Publication of C. G Jung's Red Book – Liber Novus (Latin for New Book)

An extraordinary book awaited for decades its importance cannot be overstated.

Between 1914 and 1930, Jung entered an extended visionary experience that he called his “confrontation with the unconscious.” Based on these visions, he subsequently developed his principal theories of the collective unconscious, the archetypes, psychological types and the process of individuation. Jung focused on transforming psychotherapy from a practice concerned with the treatment of pathology into a means for reconnection with the soul and the recovery of meaning in life. At the heart of this endeavor was his legendary Red Book, a large, leather bound, illuminated volume that he created between 1914 and 1930, which contained the substance of his visions. It became the nucleus of his later works. While Jung considered the Red Book, or Liber Novus (New Book) to be the central work in his oeuvre, it remained unpublished till and unavailable for study and unseen by the public at large.

The Red Book is best described as a visionary and prophetic work, and not simply as an imaginative literary or scientific document. It is possibly the most influential unpublished work in the history of psychology. Jung originally titled the manuscript Liber Novus (literally meaningA New Book in Latin), but it was informally known and published as The Red Book. The book is written in calligraphic text and contains many illuminations.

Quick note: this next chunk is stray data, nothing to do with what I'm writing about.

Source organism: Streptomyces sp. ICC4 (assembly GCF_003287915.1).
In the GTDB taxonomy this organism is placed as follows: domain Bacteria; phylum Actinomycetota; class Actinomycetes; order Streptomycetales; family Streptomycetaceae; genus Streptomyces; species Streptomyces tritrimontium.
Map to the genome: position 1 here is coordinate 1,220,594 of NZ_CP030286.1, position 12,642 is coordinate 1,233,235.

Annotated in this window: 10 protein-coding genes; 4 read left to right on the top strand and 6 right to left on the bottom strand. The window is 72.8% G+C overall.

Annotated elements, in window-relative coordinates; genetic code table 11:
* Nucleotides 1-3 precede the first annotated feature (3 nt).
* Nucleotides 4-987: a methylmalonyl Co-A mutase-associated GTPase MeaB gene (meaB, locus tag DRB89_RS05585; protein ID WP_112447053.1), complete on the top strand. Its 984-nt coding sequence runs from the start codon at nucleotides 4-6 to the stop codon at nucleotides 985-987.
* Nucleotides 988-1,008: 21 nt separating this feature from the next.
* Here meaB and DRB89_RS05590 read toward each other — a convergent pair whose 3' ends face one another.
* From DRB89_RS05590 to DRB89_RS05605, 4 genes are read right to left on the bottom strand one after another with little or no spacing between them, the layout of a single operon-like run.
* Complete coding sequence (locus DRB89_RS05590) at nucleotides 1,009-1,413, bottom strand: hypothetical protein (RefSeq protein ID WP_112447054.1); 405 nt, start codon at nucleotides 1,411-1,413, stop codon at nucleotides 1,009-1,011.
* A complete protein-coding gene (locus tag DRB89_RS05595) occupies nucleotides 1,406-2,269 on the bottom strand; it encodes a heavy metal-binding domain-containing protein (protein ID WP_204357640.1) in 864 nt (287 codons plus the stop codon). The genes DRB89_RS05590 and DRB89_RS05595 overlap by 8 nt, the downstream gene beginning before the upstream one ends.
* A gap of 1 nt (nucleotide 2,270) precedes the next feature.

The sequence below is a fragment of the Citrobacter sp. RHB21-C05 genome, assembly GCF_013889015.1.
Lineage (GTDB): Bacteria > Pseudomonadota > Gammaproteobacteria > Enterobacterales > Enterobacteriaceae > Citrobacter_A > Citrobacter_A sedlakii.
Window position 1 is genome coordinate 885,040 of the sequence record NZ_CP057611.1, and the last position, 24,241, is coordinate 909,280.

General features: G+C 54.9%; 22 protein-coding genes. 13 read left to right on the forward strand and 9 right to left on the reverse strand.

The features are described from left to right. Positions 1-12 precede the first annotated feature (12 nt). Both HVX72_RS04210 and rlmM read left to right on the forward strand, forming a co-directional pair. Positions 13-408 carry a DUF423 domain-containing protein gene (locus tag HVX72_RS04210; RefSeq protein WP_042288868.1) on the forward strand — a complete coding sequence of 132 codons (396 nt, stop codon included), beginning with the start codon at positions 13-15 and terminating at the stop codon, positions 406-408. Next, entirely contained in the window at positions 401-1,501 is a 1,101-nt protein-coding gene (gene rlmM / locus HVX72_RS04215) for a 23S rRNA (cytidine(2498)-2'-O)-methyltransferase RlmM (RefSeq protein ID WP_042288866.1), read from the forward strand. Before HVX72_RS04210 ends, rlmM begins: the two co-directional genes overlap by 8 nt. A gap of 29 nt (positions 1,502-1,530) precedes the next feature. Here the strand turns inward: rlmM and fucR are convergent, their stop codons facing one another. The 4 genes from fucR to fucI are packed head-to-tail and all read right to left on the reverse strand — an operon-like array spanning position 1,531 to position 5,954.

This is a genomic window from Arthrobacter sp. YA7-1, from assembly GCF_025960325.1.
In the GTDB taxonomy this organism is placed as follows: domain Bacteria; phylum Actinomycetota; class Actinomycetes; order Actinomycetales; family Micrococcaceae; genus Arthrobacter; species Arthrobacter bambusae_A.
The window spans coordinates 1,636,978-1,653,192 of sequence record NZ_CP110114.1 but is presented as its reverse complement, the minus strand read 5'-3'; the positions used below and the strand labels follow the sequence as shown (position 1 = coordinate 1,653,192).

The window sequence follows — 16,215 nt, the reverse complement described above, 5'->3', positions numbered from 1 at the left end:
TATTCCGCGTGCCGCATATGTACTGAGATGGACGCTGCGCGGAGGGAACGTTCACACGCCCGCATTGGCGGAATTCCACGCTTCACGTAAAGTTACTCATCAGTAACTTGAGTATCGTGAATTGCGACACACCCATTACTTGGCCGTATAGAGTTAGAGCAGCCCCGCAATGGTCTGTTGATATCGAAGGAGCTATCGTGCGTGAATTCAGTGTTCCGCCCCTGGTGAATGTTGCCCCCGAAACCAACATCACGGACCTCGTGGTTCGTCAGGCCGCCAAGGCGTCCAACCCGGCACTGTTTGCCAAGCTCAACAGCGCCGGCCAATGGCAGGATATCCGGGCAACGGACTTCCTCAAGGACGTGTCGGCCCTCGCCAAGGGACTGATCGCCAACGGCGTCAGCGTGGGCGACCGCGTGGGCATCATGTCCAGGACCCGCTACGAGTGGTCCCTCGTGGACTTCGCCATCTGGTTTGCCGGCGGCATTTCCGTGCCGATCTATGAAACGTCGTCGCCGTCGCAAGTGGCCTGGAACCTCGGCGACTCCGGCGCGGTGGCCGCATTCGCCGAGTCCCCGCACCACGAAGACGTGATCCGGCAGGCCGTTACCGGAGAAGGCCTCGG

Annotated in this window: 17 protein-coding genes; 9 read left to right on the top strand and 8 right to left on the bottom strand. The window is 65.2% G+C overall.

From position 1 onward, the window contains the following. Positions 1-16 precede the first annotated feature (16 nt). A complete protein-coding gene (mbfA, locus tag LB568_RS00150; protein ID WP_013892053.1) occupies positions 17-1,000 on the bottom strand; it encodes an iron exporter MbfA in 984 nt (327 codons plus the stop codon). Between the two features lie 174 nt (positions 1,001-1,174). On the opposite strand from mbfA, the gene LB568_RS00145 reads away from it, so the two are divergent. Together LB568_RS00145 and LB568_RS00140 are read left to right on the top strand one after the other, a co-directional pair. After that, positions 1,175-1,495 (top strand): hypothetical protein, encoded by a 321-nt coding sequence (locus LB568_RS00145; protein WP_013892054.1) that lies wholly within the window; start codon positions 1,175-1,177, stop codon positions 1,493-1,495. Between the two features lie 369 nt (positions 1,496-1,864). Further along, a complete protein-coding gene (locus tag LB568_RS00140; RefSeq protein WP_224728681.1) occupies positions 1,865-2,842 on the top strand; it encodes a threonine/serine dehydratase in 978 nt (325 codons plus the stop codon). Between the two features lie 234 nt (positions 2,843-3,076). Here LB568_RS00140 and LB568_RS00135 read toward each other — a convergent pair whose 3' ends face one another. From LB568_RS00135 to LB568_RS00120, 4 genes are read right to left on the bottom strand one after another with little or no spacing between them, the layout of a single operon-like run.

The Red Book
The Red Book

The Red Book – Liber Novus
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As Jung stated:
“The years … when I pursued the inner images were the most important time of my life. Everything else is to be derived from this. It began at that time, and the later details hardly matter anymore. My entire life consisted in elaborating what had burst forth from the unconscious and flooded me like an enigmatic stream and threatened to break me. That was the stuff and material for more than only one life…. Everything later was merely the outer classification,the scientific elaboration, and the integration into life. But the numinous beginning, which contained everything, was then.”

Over a hundred-thousand copies have now been sold. It is available at at a great discount price (usually around $146). Buy the Book.

The New York Times Magazine (September 20, 2009 edition) offered a very interesting article about Jung and the Red Bookonline: The Holy Grail of the Unconscious.

An excellent introductory lecture by Dr. Hoeller on Jung’s vision of a coming new aeon of consciousness — a central theme of the Red Book– is available free at BC Recordings.